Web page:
It was a cold wintry night in Swarupnagar, North 24-Parganas, when Pandit Rabi Das noticed the asthadhatu (eight metals) idol of Radha missing. The temple door lock had been prised open and the idol, along with the gold jewellery, was missing. “There have been attempts to steal the idol, but we fobbed off the thieves over the years. This time, we failed,” Das sobbed to the police.

The police, under supervision of SP (Barasat) Rahul Srivastava, started investigations. “When we learnt that the antique idol was worth Rs 10 lakh, we realised the thief was a smart one,” said Srivastava.

The foot-long idol, weighing around 10 kg, could not have vanished unless there had been an inside job. Residents of Melangapara seemed equally baffled. “The idol has been part of our lives for so many years. We can hardly believe that someone from our village stole it,” said Ananda Bannerji, a resident.

On Monday, the telephone rang at Swarupnagar police station and a resident of Melangapara called to say he had seen the idol stashed in a ramshackle shanty, a few km away from Swarupnagar town.

Late in the evening, a few officers of the thana, under supervision of Srivastava, stormed the spot and found the idol. Within hours, a 19-year-old youth, later identified as Panchu Pal, was rounde up on charges of theft.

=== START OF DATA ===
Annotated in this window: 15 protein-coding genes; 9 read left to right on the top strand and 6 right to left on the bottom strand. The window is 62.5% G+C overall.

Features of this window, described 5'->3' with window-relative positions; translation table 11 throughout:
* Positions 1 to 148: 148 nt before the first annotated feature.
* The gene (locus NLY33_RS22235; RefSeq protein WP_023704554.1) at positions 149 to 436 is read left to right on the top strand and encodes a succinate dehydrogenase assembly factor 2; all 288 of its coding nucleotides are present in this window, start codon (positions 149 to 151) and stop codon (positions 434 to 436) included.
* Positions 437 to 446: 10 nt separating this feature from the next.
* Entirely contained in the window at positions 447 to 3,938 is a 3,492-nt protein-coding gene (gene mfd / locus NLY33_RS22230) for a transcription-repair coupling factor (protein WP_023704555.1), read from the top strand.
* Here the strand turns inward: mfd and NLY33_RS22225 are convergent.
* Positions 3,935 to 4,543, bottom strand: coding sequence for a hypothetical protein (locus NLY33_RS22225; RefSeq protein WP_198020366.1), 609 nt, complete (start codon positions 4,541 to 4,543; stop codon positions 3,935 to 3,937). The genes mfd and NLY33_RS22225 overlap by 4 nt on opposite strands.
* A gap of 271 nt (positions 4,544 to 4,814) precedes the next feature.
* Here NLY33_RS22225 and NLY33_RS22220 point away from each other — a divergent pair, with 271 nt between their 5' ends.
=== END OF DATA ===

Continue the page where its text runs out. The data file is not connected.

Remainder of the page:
“Panchu confessed that he had sold all the jewellery to someone. We cannot identify this receiver for the sake of investigations,” said a senior police official.

During interrogation, Panchu confessed that he planned to steal the idol two months ago.

“I had drawn up elaborate plans and even carried out a trial run. I was afraid to smuggle out the idol, so well-known in the area,” Panchu said.

The police suspect he might have had other associates who are eluding the police net. For now, however, villagers of Melangapara are happy that the idol has been restored.